There are many moving parts to address during a game of Through the Ages:
When is the time to convert mines to military? Will Selective Breeding get you three or four population? How many points is a card worth?. More often than not, the most important question that underlie these seems deceptively basic: when is the game going to end?
The game rules are simple enough. Endgame is triggered when the Age III deck becomes empty and “The game ends when the last player (the player to the right of the starting player) finishes his or her last turn.” Statistically, the game has 19 turns on average. Empirically, that number seems right but the variability is high. In order to make the optimal decision at any given point it is crucial to make a good guess over the different ages and refine it as the game nears its closing. To give a straightforward example from a recent game, I was pondering whether I should get a late Chaplin + Movies, and I needed to assess whether the combination will net me 16 or 24 points. I ended up guessing wrong, and lost by three points.
Here is an easy starting point for your calculation: 19 turns on average are about six per age. If you’re considering the Eiffel Tower midway into Age II, there’s around 3 turns left in Age II and 6 more in Age III, so it should net you 36 points (or 32-40). This assessment is fuzzy early on and becomes more accurate the closer you are to the finish line. You can revise this number by counting the cards in the deck, assuming each player takes 1.5 cards on average. If you’re the first player in a three-player game and there are 23 cards in the Age III deck, assume 10.5 cards are removed every turn, so there should be around three turns left in the age (plus the Age IV turn, don’t forget that one!) Finally, factor in your plans, the hands of the other players, and what you expect them to take. Using the same 23-card example, if you’re planning to take three cards this turn, maybe there are only two turns left in Age III. On the other hand, if all the players already have a hand full of technologies and yellow cards, or if their civil action count is low, the three turns guess seems stronger.
The later a player is in the turn order, the more they can influence the end of the game. In fact, I think that this is one of the only aspects of Through the Ages where going last is an advantage. Looking back on my Chaplin + Movies example, where I might have won with another turn -- Did I guess wrong? What I did not mention is that I was the first player and that the third player took a whopping five cards from the card row on what became the last turn of Age III. He knew that I have the higher culture generation and elected to sacrifice his civil actions to finish the game a turn earlier. Try to factor that option into your assessment, whether you’re first or last. It is also beneficial to remember that in the context of losing leaders, especially at the end of Ages I and II, when a player is still on an Age A or I leader, respectively. Losing the civil action from replacing a leader is painful. Additionally, if a player relies on Genghis Khan or Jan Žižka for military, you might be able to throw off their transition timing.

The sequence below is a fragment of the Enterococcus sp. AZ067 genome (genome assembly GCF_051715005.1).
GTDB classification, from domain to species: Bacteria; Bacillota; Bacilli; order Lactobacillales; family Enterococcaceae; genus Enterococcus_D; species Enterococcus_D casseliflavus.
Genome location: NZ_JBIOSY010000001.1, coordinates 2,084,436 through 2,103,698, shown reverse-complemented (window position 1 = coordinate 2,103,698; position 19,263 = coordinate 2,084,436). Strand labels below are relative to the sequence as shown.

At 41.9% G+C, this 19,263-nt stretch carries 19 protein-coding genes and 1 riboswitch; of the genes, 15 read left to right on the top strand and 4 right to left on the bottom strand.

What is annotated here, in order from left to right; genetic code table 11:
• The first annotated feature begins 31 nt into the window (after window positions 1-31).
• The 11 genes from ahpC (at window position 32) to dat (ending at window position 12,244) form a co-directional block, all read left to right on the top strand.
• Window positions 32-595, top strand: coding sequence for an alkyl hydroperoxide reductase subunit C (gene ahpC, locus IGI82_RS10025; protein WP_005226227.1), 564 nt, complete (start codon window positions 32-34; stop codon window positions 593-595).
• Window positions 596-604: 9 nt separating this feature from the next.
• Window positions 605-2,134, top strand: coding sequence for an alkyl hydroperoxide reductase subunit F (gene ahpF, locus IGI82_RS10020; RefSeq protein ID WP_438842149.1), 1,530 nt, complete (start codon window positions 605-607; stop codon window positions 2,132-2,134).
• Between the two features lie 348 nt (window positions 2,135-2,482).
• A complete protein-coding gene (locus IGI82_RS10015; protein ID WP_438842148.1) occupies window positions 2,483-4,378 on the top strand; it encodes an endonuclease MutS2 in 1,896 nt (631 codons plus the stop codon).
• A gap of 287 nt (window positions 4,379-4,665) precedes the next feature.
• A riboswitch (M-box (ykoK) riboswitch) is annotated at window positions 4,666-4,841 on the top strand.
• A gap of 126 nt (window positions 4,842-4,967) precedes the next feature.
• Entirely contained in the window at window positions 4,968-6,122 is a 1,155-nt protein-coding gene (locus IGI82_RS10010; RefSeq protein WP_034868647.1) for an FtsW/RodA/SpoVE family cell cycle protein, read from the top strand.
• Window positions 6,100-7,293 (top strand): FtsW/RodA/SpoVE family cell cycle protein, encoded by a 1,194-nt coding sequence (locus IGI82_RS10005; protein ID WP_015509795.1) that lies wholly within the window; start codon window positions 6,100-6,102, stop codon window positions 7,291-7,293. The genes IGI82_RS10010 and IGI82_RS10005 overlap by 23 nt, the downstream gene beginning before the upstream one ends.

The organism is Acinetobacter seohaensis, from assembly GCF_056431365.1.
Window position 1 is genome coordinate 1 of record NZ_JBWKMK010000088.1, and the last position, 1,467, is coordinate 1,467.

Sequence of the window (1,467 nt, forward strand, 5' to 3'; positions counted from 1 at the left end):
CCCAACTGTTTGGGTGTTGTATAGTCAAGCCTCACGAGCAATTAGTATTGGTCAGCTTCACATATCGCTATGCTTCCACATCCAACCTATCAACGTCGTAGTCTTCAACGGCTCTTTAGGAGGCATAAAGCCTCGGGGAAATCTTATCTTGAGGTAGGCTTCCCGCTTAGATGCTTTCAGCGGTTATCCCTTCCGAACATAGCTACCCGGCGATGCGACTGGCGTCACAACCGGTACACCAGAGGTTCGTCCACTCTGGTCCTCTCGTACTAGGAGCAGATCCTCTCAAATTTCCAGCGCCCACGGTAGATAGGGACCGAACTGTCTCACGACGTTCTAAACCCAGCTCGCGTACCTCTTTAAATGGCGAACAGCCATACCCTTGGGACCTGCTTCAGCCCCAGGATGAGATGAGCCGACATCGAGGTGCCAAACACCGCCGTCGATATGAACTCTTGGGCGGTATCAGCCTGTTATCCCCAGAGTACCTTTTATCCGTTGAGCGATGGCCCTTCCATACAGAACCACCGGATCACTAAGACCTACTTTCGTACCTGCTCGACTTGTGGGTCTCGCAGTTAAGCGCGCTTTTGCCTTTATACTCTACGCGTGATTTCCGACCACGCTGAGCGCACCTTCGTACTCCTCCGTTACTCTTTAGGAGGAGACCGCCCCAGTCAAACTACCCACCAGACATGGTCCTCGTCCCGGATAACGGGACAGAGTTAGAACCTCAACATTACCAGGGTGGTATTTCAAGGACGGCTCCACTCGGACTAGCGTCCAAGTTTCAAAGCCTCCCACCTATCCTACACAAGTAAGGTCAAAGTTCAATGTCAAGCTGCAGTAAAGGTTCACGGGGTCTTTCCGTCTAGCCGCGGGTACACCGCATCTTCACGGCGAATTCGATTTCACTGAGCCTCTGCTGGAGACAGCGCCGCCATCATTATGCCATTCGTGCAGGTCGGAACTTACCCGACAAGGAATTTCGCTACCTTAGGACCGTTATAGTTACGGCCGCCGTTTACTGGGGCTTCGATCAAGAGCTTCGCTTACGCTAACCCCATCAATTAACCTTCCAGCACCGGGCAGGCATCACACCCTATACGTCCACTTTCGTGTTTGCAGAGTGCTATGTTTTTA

As my Through the Ages gameplay improves I find myself using these type of assessments more often. There are many dilemmas that can be simplified by taking stock of the remaining number of turns. Transitioning to Constitutional Monarchy is much less exciting when Age II is almost done. Picking up Fast Food Chains makes more sense if my production times the amount of turns left is higher than its cost of 16 resources. Next time you’re deciding whether to build an Opera or upgrade a Computers, do some quick math and decide whether you’re getting enough science to do something meaningful, or maybe you should go for more points.
A blog dedicated to strategy discussion of Through the Ages: A New Story of Civilization.
05 Dec 2019
- [+] Dice rolls